I’m excited to share this recipe with you since I am sure you will love it as much as I do! White quinoa usually does not make it to the top of my list of preferred grains. I don’t care for its lack of texture, non-descript flavor, or sweetness. But this recipe is different! It turns the grains usual negatives into positives. First, the lack of texture (mushiness?) allows for little cakes to be shaped and maintain said shape during the browning without the addition of eggs. Second, the browning step creates these little cakes that are crispy on the outside and delicious and moist on the inside. If you are still on the fence about trying this recipe, all you needed, at its simplest, is quinoa, water and a little oil for browning. Then, the possibilities for flavor combinations are endless, and even the kids are inspired by the blank canvas that these quinoa cakes provide. One kid suggested adding apples and cinnamon next time (according to this child, there is nothing that cannot be enhanced by the addition of apples). Served with a little maple butter? Sounds good to me! I can feel a future Cooking With Kids post coming….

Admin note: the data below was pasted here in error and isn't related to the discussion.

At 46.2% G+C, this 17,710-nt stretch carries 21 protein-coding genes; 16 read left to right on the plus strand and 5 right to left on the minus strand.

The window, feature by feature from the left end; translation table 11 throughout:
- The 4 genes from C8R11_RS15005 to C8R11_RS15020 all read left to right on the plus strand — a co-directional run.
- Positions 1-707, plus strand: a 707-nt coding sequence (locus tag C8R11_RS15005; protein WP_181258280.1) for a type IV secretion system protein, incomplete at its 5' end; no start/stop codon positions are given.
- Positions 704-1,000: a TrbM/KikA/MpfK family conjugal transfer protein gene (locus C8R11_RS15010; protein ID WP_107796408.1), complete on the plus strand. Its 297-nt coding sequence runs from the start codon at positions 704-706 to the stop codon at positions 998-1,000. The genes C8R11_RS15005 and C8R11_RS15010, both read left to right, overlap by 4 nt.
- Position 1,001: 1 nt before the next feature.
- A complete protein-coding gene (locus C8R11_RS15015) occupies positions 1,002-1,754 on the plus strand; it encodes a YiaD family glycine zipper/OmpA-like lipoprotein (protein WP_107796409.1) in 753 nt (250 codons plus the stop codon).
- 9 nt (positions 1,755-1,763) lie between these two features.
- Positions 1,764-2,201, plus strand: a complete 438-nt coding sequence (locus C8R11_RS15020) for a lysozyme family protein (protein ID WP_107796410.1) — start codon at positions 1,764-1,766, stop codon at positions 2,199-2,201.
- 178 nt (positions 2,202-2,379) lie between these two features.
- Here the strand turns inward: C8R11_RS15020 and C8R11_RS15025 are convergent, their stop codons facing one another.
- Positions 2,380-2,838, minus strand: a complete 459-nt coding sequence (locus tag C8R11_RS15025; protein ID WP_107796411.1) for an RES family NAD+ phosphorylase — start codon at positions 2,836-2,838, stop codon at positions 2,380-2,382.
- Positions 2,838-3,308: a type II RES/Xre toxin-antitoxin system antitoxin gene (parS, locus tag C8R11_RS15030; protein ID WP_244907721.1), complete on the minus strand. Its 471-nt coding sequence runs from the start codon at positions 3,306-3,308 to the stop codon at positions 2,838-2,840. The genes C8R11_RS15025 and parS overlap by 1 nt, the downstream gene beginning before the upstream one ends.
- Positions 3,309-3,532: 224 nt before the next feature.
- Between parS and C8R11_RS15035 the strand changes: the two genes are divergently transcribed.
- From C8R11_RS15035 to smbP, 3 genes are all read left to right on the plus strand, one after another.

Adding a little bit of vinegar to sweet potatoes while sautéing helps to preserve their structure and prevents them from turning mushy. The cell walls of plants are made of cellulose held together by pectin and hemi-cellulose. While cellulose remains unchanged when exposed to heat and moisture, both pectin and hemi-cellulose tend to become soluble causing cells to loose their structural integrity resulting in vegetables that soften and eventually become mushy. The acid in the vinegar helps to keep the sweet potatoes firm by preventing pectin and hemi-cellulose from dissolving. If you do not have the recommended apple cider vinegar on hand, any acid will do: citrus juice, or any other vinegar.